I had another wake up call yesterday when my mother reminded me of this. It’s something I will always remember about growing up – my mom would always go brush her hair and freshen up her make up when she knew my dad was on his way home. I used to think it was so sweet that she wanted to look good for her husband, even after all these years. It was something I thought I’d also do one day. And I thought shame on me for not doing the same thing today.

Just because we become a mom, and become surrounded by the chaos and mess of having kids, we don’t stop being a woman, don’t stop being a wife. We don’t stop being that person our spouses fell in love with, the person they married. Yes, we change and we grow, we mature, but surely we shouldn’t have to compromise on making an effort, even in some small way.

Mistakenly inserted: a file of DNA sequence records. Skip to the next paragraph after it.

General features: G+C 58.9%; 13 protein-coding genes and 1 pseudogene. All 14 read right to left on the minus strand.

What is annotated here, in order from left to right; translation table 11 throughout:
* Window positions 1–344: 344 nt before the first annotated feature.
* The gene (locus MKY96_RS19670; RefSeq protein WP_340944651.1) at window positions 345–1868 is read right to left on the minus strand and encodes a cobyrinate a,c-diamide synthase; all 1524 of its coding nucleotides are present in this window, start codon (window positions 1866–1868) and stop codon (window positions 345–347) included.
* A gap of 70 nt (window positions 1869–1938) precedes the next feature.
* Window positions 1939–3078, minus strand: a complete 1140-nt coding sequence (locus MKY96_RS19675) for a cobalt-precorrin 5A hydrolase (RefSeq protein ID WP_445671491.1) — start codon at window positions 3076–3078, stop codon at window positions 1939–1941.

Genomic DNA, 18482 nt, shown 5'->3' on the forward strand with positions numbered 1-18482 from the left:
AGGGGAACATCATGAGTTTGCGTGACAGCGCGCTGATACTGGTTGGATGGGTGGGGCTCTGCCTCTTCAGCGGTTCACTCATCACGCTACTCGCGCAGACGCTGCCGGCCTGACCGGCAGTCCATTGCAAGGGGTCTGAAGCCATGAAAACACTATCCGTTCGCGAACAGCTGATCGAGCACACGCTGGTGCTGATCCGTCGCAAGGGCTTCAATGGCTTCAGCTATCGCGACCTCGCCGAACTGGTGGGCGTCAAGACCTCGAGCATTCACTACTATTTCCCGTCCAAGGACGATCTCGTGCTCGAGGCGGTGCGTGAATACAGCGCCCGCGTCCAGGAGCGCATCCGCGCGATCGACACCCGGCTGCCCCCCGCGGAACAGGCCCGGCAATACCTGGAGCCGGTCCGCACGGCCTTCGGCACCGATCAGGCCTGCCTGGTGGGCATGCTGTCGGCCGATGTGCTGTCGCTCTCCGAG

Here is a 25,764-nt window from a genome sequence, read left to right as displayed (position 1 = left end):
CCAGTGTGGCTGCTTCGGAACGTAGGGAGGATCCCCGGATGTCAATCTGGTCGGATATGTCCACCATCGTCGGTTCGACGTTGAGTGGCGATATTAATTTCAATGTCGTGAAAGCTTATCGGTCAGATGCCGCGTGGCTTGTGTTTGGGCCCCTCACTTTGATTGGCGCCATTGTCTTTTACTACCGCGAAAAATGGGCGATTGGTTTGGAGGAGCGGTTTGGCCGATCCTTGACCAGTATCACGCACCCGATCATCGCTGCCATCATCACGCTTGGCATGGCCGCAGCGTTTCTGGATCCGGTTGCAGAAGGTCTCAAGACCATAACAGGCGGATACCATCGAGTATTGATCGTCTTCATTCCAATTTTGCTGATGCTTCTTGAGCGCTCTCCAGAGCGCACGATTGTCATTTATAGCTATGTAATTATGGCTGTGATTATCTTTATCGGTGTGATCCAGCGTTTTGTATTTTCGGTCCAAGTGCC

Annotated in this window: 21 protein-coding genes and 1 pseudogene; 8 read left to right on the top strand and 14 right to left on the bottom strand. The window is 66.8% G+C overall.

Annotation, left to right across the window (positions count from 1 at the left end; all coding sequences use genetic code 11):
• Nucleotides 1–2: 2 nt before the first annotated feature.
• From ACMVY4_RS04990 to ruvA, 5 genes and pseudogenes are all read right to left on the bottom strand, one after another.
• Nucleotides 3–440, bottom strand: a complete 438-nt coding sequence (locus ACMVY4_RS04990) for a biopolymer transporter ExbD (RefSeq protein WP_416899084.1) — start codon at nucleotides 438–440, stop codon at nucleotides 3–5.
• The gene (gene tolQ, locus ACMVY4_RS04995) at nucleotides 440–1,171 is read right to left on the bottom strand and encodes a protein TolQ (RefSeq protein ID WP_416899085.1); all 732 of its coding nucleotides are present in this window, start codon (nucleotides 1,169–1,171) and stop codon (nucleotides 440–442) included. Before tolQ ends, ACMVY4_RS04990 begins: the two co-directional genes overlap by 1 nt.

Don’t forget about yourselves ladies. Don’t forget to brush your hair, put some lip gloss on, put a pretty top on. If not for anyone else, but yourself! When you feel good about yourself, your whole outlook on life can change. After all, how can you love others, how can you care for others if you don’t love and care for yourself?

As a mother, we always try putting everyone else’s needs before our own. Well today ladies, I encourage you to put yourself first – look after yourself, care for yourself, love yourself. I know there is much more to being a woman and a wife than looking good and maintaining your personal appearance, but it’s a small step to helping you to not forget about yourself. Don’t let yourself go for the sake of motherhood. Your kids might not notice now, but one day they may look back and respect you more for it. Be the example for them. Make yourself beautiful. Embrace your new body and make yourself feel good again.